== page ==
Wilde: SE
Columbia/Tri-Star // R // $29.95 // March 19, 2002
Review by Holly E. Ordway | posted March 17, 2002
Highly Recommended
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Internationally famous for his scandalously funny, thought-provoking works such as The Picture of Dorian Gray, The Importance of Being Earnest, and An Ideal Husband, British poet, author, and playwright Oscar Wilde conflicted on many fronts with his society's restrictive ideas about homosexuality, morality, self-expression, and literary censorship. While performances of his hit plays were packed with cheering, applauding audiences who enjoyed his witty, biting dialogue and parodies of conventional manners, the same people who gave him his recognition as an author turned on him for daring to live, as well as write, outside the bounds of what was accepted.

Based on the award-winning biography of Wilde by Richard Ellman, director Brian Gilbert's film Wilde sets out to do justice to a highly complicated figure who became famous, then notorious, and finally once again famous for both his writing and his personal life. The result of Gilbert's directing, Julian Mitchell's screenplay, and the outstanding performances of a strong cast is an extremely well-done, polished film.

We're introduced to Wilde in the middle of his life, but thanks to Gilbert's skilful directing, we immediately are able to figure out who's who among his many friends and relatives. From this point on, the story proceeds chronologically to the end of Wilde's life. With any biographical piece, the challenge is always in the balance between telling an interesting story and being faithful to narrating the events of the subject's life. In the case of Wilde, the screenwriter has shown a skilful hand in selecting incidents that serve the dual purpose of illuminating Wilde's life while at the same time drawing the viewer into the story. The end result is that Wilde is a highly engaging film from beginning to end.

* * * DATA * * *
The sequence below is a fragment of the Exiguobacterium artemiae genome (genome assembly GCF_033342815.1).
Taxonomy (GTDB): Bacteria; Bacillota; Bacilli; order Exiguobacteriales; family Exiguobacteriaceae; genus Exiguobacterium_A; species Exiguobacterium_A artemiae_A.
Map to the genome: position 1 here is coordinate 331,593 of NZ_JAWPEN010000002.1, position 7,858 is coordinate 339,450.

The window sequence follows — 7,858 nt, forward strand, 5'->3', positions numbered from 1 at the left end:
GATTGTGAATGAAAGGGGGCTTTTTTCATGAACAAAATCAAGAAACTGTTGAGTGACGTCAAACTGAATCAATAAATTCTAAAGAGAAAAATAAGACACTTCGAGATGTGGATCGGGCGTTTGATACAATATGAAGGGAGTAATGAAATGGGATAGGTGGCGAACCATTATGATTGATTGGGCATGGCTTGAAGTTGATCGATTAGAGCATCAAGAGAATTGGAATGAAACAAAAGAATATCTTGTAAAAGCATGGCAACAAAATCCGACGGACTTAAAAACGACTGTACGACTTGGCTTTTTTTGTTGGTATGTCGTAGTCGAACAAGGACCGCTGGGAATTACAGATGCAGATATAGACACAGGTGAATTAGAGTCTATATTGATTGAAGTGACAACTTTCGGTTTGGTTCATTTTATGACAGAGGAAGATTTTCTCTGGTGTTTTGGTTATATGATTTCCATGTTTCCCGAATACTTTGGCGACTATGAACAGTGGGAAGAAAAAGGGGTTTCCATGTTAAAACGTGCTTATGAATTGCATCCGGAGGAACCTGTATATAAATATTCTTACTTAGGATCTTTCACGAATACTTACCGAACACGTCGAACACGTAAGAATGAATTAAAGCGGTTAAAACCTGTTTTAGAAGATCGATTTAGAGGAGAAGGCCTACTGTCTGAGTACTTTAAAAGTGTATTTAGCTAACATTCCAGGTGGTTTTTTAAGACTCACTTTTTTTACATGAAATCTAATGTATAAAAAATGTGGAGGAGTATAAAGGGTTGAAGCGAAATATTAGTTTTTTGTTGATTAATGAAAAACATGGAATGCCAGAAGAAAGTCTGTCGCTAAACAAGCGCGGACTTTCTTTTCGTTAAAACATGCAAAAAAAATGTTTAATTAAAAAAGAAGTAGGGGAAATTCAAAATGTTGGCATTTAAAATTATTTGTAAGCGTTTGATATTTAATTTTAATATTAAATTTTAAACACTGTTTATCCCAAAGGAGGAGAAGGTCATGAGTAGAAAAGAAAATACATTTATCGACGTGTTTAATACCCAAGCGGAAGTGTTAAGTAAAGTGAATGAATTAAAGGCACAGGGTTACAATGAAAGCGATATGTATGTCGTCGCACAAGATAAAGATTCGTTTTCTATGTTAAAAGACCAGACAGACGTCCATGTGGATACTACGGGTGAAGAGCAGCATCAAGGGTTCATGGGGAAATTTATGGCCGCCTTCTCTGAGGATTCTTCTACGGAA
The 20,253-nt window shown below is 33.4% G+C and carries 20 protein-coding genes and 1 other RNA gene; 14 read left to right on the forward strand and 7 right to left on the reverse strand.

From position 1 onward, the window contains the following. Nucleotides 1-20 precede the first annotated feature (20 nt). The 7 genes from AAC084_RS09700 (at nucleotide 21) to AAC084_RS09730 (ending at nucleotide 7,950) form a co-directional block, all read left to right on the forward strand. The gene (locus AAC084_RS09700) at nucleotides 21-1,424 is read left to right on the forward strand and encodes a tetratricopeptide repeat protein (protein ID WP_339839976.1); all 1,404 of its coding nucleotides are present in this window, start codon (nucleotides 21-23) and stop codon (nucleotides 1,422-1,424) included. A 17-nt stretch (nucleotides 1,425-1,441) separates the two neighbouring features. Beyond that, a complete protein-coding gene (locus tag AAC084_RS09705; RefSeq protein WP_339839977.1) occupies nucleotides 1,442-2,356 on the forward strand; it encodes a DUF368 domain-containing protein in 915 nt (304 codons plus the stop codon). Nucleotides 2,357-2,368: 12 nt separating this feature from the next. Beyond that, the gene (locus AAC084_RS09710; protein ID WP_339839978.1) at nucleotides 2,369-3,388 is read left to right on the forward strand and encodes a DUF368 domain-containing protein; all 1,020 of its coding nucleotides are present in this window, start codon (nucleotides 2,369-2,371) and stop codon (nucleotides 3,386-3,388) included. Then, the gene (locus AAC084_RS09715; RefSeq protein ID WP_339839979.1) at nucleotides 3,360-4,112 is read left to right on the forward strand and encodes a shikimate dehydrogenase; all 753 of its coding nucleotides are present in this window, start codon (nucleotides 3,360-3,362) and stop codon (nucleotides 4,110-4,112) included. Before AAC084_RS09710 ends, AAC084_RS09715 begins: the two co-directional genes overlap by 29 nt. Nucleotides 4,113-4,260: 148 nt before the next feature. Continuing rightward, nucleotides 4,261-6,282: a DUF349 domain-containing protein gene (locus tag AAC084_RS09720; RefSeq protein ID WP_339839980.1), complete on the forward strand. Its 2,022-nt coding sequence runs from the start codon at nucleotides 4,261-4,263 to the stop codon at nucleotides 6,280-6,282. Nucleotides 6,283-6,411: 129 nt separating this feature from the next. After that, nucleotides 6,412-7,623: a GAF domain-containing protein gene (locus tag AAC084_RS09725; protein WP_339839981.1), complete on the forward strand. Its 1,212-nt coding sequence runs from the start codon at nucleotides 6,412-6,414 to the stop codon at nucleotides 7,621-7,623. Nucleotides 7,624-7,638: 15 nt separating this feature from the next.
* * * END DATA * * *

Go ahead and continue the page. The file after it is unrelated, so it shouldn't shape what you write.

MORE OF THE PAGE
I believe that I've already mentioned that Wilde is a highly polished film, but it's worth saying again. As befits a film that deals with a great artist, the film is lovely, with excellent cinematography and wonderful costumes that perfectly re-create the atmosphere of British society in the late 19th century. The film also calls on Wilde himself: at various points throughout the film, excerpts from his writing are read as voice-overs, helping to set the tone of the film and deepen the characterizations. It's a very effective technique; in particular, I found the use of one of Wilde's fairy tales, "The Selfish Giant," to be especially poignant.

The role of Oscar Wilde is far from an easy one: he must be made convincing as a husband, a doting father, a "man about town," an artist, and an individual committed to expressing his own true nature, even when that nature ran contrary to what was accepted in society. While in earlier times Wilde's relationships would most likely have been presented in black and white terms, in this film director Gilbert has striven to bring out the nuances and complexities of Wilde's feelings for his wife, family, friends, and lovers. In this difficult role, Stephen Fry turns in an outstanding performance. Though Wilde was condemned by "polite society" as morally corrupt, Fry's portrayal of the character shows him as a remarkably sensitive man, attuned to the pleasures of life and art, showing the utmost individuality and disregard for convention in his writing and his public behavior, yet also easily led too easily led by those on whom he had bestowed his unconditional love.